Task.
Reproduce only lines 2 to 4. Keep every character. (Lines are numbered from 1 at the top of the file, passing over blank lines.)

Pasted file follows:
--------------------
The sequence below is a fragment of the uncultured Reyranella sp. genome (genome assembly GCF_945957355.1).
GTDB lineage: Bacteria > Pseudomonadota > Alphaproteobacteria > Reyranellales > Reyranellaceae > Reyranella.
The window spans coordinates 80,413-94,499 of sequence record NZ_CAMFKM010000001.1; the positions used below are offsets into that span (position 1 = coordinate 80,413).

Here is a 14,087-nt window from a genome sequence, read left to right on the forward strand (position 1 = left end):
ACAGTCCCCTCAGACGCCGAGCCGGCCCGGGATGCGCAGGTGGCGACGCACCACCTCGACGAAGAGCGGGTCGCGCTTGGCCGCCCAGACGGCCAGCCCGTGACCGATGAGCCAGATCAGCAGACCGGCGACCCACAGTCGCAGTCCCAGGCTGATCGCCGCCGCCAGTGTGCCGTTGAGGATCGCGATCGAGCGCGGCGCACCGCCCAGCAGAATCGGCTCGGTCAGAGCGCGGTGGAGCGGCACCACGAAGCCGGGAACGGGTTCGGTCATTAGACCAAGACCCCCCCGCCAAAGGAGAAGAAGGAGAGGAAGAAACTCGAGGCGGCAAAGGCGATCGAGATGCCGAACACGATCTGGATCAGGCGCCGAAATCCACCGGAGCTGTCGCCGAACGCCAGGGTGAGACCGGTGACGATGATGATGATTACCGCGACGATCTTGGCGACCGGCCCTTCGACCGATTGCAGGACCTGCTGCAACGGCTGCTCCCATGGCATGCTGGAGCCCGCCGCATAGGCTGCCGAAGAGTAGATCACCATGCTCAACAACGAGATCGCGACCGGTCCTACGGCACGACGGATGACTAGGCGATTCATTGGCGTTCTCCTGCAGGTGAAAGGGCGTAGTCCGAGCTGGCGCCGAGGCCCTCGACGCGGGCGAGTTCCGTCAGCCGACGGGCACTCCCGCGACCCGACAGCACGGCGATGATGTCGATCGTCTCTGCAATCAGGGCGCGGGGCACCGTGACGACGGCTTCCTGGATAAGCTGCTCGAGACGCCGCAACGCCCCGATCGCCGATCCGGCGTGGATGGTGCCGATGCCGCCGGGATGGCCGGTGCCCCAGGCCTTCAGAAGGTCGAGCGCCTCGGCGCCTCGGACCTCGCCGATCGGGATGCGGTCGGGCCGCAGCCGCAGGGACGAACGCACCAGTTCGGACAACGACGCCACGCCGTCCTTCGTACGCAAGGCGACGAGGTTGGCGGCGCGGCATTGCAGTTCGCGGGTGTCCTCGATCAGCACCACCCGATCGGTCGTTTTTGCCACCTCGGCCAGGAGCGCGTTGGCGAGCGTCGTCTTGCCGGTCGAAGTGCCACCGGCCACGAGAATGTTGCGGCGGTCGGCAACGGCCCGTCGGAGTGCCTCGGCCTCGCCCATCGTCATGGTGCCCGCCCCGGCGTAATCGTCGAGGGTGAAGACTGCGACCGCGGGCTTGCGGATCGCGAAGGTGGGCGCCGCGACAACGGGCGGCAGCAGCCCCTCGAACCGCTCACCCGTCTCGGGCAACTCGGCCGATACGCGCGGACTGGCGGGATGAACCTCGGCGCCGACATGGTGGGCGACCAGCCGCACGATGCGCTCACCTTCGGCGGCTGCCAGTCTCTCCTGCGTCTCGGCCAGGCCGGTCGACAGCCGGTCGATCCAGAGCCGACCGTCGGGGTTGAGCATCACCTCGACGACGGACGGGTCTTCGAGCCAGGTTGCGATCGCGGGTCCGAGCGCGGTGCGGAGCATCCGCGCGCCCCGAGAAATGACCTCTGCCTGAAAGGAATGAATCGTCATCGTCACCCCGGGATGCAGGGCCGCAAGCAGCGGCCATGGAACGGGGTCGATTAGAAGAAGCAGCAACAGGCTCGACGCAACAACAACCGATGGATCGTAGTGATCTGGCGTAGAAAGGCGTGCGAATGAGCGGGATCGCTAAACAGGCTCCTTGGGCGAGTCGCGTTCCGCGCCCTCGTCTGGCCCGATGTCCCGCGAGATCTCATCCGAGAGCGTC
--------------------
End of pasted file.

GTDB lineage: Bacteria > Pseudomonadota > Alphaproteobacteria > Reyranellales > Reyranellaceae > Reyranella.
The window spans coordinates 80,413-94,499 of sequence record NZ_CAMFKM010000001.1; the positions used below are offsets into that span (position 1 = coordinate 80,413).

Here is a 14,087-nt window from a genome sequence, read left to right on the forward strand (position 1 = left end):